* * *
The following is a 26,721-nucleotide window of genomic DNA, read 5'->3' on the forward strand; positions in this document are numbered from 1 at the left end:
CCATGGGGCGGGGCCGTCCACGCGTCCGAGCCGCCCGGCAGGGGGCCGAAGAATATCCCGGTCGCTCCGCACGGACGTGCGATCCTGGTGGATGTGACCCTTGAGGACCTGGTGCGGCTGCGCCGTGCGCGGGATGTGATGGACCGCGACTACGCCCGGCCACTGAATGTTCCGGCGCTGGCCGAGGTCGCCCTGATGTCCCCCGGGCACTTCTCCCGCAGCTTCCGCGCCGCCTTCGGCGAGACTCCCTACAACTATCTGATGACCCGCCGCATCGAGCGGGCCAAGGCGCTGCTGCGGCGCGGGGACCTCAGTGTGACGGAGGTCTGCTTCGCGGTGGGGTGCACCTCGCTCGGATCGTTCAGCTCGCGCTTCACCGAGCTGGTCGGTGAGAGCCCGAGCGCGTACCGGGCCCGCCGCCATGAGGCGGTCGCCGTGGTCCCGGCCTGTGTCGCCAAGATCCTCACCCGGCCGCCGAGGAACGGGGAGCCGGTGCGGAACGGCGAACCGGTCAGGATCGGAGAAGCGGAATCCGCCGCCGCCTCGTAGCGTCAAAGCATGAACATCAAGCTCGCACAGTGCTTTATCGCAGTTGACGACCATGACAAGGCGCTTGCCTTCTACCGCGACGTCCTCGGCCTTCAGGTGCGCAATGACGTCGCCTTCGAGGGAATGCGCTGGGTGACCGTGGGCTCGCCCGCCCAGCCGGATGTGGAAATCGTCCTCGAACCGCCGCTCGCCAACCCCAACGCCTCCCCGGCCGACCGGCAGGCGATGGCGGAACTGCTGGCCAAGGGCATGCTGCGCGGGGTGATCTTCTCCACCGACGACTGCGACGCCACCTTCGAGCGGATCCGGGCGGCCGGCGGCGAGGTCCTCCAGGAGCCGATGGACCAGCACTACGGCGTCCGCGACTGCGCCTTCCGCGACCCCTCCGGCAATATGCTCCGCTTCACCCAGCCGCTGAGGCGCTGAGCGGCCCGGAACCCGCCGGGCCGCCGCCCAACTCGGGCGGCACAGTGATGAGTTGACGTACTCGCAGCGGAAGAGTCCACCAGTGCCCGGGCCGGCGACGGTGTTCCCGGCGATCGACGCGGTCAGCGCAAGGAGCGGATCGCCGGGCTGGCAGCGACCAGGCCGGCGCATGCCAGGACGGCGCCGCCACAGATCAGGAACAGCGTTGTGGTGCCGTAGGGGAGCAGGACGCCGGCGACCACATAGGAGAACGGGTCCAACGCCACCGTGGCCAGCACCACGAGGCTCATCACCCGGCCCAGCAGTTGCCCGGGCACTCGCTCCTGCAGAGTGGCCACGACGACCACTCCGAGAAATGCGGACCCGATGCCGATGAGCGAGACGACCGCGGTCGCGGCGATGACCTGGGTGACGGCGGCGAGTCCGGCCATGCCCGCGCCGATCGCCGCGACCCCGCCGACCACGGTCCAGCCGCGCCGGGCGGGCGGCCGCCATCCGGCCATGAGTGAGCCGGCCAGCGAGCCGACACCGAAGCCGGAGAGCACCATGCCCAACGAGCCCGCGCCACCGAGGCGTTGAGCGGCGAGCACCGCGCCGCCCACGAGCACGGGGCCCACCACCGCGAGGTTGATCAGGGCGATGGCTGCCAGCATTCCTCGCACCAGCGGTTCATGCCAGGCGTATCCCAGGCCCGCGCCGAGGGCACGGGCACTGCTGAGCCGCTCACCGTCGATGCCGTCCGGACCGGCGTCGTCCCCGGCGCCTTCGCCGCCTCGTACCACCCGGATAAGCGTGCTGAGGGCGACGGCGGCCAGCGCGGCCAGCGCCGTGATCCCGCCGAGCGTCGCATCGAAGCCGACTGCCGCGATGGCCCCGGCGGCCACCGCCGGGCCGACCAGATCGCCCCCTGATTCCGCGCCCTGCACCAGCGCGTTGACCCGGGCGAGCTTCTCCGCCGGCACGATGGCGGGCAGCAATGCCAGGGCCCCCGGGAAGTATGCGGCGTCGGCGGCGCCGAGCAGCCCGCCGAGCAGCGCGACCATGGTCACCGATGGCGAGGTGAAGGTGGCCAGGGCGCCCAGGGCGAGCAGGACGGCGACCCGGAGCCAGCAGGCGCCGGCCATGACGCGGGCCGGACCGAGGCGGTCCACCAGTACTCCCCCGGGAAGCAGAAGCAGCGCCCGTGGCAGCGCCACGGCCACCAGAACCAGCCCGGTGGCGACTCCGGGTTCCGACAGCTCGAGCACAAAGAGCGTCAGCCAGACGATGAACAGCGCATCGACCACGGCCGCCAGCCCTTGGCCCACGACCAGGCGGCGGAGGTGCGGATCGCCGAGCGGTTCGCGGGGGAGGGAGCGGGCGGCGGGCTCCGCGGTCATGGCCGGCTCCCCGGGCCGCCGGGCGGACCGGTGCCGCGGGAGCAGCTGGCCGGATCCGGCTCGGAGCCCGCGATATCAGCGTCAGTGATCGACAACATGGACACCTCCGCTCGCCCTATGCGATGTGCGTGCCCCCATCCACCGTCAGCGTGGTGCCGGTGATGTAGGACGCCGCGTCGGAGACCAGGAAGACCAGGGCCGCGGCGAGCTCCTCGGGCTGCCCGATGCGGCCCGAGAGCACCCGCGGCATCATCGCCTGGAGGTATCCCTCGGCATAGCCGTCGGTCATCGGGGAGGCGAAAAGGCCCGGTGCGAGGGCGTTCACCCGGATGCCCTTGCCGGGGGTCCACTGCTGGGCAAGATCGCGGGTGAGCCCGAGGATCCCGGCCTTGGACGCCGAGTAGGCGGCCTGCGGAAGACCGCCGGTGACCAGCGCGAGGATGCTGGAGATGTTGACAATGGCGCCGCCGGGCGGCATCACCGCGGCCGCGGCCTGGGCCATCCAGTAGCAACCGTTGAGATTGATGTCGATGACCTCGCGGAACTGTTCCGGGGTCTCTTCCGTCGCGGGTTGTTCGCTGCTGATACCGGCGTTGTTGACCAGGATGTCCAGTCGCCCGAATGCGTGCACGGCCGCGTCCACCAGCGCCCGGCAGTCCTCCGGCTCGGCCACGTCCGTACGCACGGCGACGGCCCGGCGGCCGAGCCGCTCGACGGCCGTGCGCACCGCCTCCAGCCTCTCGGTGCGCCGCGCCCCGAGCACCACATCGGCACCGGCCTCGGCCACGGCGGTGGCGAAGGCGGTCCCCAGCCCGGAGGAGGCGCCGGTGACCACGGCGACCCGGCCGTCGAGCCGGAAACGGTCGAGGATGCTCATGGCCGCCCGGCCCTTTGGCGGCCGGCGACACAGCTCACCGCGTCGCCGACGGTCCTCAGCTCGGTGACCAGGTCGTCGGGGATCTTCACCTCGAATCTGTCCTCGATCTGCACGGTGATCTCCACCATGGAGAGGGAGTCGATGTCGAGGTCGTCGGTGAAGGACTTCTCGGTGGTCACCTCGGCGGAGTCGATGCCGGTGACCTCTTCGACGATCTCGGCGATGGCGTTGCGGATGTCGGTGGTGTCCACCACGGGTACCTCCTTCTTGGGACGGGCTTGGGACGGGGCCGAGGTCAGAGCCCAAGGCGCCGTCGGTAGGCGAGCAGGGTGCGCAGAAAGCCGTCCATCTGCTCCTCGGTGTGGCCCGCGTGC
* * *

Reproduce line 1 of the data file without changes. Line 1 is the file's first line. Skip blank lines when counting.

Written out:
The following is a 26,721-nucleotide window of genomic DNA, read 5'->3' on the forward strand; positions in this document are numbered from 1 at the left end: